What is a plan administrator’s obligation under ERISA to seek and obtain information potentially relevant to a participant claim where the participant has not provided it? The Fourth Circuit recently provided guidance on that issue in the case of Harrison v. Wells Fargo Bank, N.A. A copy of that opinion is available here.

Nancy Harrison was an online customer service representative for Wells Fargo Bank. In 2011, she underwent a thyroidectomy to remove a large mass that had extended into her chest and which caused chest pain and tracheal compression. She was unable to work and received short-term disability benefits under the Wells Fargo plan. While she was recovering and waiting for a second, more invasive surgery, her husband died unexpectedly, triggering a recurrence of depression and post-traumatic stress disorder (PTSD) related to the death of her children in a house fire a few years before.

Approximately three weeks after Ms. Harrison’s first surgery, Wells Fargo determined that she had recovered and it discontinued her short-term disability benefits. (It later provided short-term disability benefits after Ms. Harrison’s second surgery.) Ms. Harrison submitted a claim for reinstatement of the short-term disability benefits due to her depression, PTSD and related physical ailments. The outside claims administrator denied that claim. Ms. Harrison submitted an administrative appeal to Wells Fargo, supported by documentation from two of her physicians and a detailed letter from a relative who was her primary caretaker. She also disclosed that she was under the care of a psychologist and provided the psychologist’s contact information, as well as a signed medical release.. Wells Fargo submitted the administrative appeal to an independent peer review. The peer review physician contacted Ms. Harrison’s primary care physician, but he did not contact the psychologist. The peer reviewer ultimately concluded that in the absence of psychological records, it could not be determined whether Ms. Harrison’s psychiatric status limited her functional capacity. Wells Fargo denied Ms. Harrison’s administrative appeal and upheld the prior claim denial.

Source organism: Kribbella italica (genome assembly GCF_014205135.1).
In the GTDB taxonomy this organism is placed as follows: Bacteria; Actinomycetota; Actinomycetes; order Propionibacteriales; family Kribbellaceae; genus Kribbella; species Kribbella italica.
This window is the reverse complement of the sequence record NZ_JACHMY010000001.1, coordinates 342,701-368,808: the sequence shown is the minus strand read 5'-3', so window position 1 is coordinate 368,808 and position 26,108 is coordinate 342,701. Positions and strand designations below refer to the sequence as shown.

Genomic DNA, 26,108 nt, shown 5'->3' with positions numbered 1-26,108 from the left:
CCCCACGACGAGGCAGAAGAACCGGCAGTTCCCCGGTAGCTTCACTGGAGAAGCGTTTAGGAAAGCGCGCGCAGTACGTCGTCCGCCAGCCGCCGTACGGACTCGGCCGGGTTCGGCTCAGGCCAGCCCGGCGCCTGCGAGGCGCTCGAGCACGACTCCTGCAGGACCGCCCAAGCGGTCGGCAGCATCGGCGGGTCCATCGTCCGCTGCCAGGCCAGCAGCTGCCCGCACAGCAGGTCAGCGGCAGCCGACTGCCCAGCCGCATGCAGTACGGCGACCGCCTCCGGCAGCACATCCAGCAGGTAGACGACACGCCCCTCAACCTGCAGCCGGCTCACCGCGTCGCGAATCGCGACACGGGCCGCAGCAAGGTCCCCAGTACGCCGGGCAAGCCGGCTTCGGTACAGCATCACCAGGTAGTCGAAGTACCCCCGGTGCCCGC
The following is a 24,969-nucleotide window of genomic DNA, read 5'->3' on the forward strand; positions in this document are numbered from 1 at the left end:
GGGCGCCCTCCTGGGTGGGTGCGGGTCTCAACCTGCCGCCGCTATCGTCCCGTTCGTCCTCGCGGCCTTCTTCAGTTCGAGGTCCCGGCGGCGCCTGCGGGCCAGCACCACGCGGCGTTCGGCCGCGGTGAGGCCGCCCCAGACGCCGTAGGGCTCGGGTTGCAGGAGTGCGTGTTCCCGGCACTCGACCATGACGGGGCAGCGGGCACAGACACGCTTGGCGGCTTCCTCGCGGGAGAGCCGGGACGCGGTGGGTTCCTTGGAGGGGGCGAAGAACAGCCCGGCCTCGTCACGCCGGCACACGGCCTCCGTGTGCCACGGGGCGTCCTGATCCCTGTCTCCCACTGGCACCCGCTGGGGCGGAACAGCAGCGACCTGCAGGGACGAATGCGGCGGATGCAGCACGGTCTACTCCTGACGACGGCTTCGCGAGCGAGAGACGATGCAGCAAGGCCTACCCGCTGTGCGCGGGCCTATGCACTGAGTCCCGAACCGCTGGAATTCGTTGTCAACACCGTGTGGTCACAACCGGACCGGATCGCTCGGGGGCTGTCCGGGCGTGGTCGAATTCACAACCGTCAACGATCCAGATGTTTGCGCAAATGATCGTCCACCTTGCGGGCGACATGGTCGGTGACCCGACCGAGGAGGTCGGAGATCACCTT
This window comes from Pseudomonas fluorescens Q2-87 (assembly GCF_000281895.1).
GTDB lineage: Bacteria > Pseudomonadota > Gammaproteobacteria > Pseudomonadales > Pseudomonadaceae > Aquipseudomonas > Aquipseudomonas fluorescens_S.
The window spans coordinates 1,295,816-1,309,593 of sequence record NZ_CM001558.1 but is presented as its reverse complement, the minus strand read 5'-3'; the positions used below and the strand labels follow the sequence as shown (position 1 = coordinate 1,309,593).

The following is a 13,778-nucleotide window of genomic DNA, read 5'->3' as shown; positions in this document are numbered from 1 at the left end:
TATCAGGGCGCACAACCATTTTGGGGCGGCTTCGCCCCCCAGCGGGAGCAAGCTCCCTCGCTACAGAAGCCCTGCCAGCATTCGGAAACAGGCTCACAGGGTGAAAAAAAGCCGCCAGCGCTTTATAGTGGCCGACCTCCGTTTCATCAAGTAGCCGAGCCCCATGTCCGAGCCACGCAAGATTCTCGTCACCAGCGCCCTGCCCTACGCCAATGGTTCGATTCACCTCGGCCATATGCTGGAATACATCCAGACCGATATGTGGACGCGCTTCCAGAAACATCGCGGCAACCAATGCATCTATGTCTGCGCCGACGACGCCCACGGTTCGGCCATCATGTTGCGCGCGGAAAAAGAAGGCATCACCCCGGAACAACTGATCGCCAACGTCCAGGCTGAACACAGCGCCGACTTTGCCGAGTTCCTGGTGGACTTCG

Ms. Harrison filed a lawsuit for benefits under ERISA. The district court found there was insufficient evidence of disability under the plan to conclude that Wells Fargo had abused its discretion in denying Ms. Harrison’s claim. On appeal, the Fourth Circuit reversed.

The Fourth Circuit held that by not contacting Ms. Harrison’s psychologist, Wells Fargo “chose to remain willfully blind” to readily available information that might have confirmed her claim of disability. The court noted that ERISA requires that an administrator use a “deliberate, principled reasoning process” in claims determination. It does not require that the plan administrator “scour the countryside in search of evidence” to bolster a participant’s claim. But where potentially relevant information is readily available, the court noted, ERISA does not permit an administrator to “shut his eyes” to that information.

In light of this appellate court opinion, plan and claims administrators are well-advised to affirmatively pursue all readily available information in the claims determination process, even where the claimant has not provided it as part of the original claim or appeal. Otherwise, a court may determine that the administrative claims process was deficient, resulting in a remand of the claim for further consideration. Furthermore, after the Supreme Court’s ruling in Hardt v. Reliance Standard Life Ins. Co., 532 U.S. 598 (2009), such a remand could be considered “some degree of success on the merits” in the litigation, entitling the claimant to an award of attorneys’ fees.